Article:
Orlando and The Buddha’s Four Ennobling Refusals

Adapted from a talk at Zen West five days after the Orlando mass shooting

We offer the merit of the Chant of Boundless Compassion this evening to:

All those who lost their lives in the Orlando massacre

To their loved ones and the Orlando community who suffer in its wake

To communities threatened by hate and delusion embedded in the dominant culture

Particularly our brothers and sisters who identify as lesbian, gay, bi or trans, Latino or Muslim

May we meet as one heart across this empty divide

End the path of violence as a means of solving our differences

And embody the path of awakening without fear together.

When I came back to the farmhouse from our Wednesday night sitting, I was surprised to find my husband up late in front of the computer watching CNN. As I moved closer, I saw the senator from Connecticut imploring his fellow legislators to consider the impact of not responding to the Orlando mass murders. In reverent silence, we sat watching some of this 15 hour filibuster to press a vote on gun control. The bullets from Orlando continue their path right into our lives here as we listen to the names of those killed by mass shootings that have become a norm in our country. They say, Wake up! Wake up! How grateful I felt for this earnest senator’s courage to stand up and speak.

It seems incredulous that only a few months ago we were at the Oak Street zendo and I was giving this same talk after the Roseburg shootings. Here we are again trying to clear a space where we can simply be with the unfathomable event in a very honest human way with all our mixed reactions, thoughts and feelings, hopes and fears. The same basic question is asked — What is our response? How are we guided by our practice?

Where you go to find out the answer to that makes all the difference.

As we begin studying Master Uchiyama’s talks, the first thing he says is that the purpose of zazen is to clarify life in the face of death. So here we are tonight, clarifying our life in the face of mass death, listening for the right response.  Whenever we come across an event that threatens to overwhelm us, I am aware of two levels of response — a direct visceral reaction that is unedited and close to the bone, and a secondary reaction that tries to make sense of the first and fit it into the known world. The first calls for compassion, and the second, our wisdom.  I offer the following as a way to help us practice with our primary and secondary reactions to Orlando and take heart from what I am calling “The Buddha’s Four Ennobling Refusals.”

To open our hearts and make room to be with our first gut response to this event without judgment is vital. It means being compassionate with what is hard to feel as we come to know the particulars of the horror Saturday night at Pulse — the fear, anger, confusion and sorrow, listening to each experience with its own wisdom to teach us and wake us from our slumber. Our culture leaves little room to be with our messy contradictions in a moment of not-knowing. It seems we cannot be left with a single moment of silence but must keep talking and making sense, making something.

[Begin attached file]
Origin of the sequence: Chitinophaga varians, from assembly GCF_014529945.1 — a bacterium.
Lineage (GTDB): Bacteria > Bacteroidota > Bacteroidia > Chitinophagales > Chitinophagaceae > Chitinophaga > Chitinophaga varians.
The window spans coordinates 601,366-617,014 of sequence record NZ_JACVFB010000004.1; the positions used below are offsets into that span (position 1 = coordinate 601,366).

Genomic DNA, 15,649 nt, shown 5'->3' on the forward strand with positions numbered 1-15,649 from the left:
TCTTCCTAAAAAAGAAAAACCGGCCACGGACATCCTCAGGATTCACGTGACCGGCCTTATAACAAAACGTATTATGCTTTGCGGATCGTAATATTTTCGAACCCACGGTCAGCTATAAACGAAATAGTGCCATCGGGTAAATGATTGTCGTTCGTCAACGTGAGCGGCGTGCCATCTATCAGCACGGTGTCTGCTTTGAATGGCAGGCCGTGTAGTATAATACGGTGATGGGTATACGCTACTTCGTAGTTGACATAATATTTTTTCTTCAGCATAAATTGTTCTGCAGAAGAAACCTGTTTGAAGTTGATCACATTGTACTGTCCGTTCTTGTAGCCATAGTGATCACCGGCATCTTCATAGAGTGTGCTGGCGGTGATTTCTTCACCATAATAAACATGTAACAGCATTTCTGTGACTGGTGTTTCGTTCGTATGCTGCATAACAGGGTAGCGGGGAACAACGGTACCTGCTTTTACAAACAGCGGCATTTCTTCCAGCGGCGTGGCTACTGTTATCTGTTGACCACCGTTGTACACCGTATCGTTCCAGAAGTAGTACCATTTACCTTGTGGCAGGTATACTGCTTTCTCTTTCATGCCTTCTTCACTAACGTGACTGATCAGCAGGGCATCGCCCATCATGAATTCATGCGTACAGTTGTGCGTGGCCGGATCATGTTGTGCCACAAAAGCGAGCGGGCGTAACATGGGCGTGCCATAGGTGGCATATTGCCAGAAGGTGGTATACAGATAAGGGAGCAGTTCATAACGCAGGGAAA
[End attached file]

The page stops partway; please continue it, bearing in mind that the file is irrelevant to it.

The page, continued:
What was it like for you tonight as we called upon the spirit of Kanzeon, the bodhisattva who hears the cries of the world? Connecting with this energy as our own heart right here generates the capacity to be awake with the threat to our comfortable and unsustainable individual bubbles. Slowing down and listening in zazen to the name of each person who died at Pulse, what did you notice?  We can make room for everything, there is no right or wrong.

As we gain some distance from our first direct experience, however, we should be careful about our secondary response that often becomes deeply confused with delusion. It is this secondary response that tries to fit what’s happened into our known world. Here we have some opportunity to refuse what makes us smaller by noticing the basis of thought in a separate self with conditioned beliefs about the world in which we live. This is the way the world is now. There’s nothing I can do. Americans will never give up their guns. People are crazy and hateful. It will only get worse. If we want to become people of practice, recognizing the seduction of helplessness and hopelessness is a clue that we have taken Mara’s bait and forgotten our true nature. We should deeply explore and know these states of mind.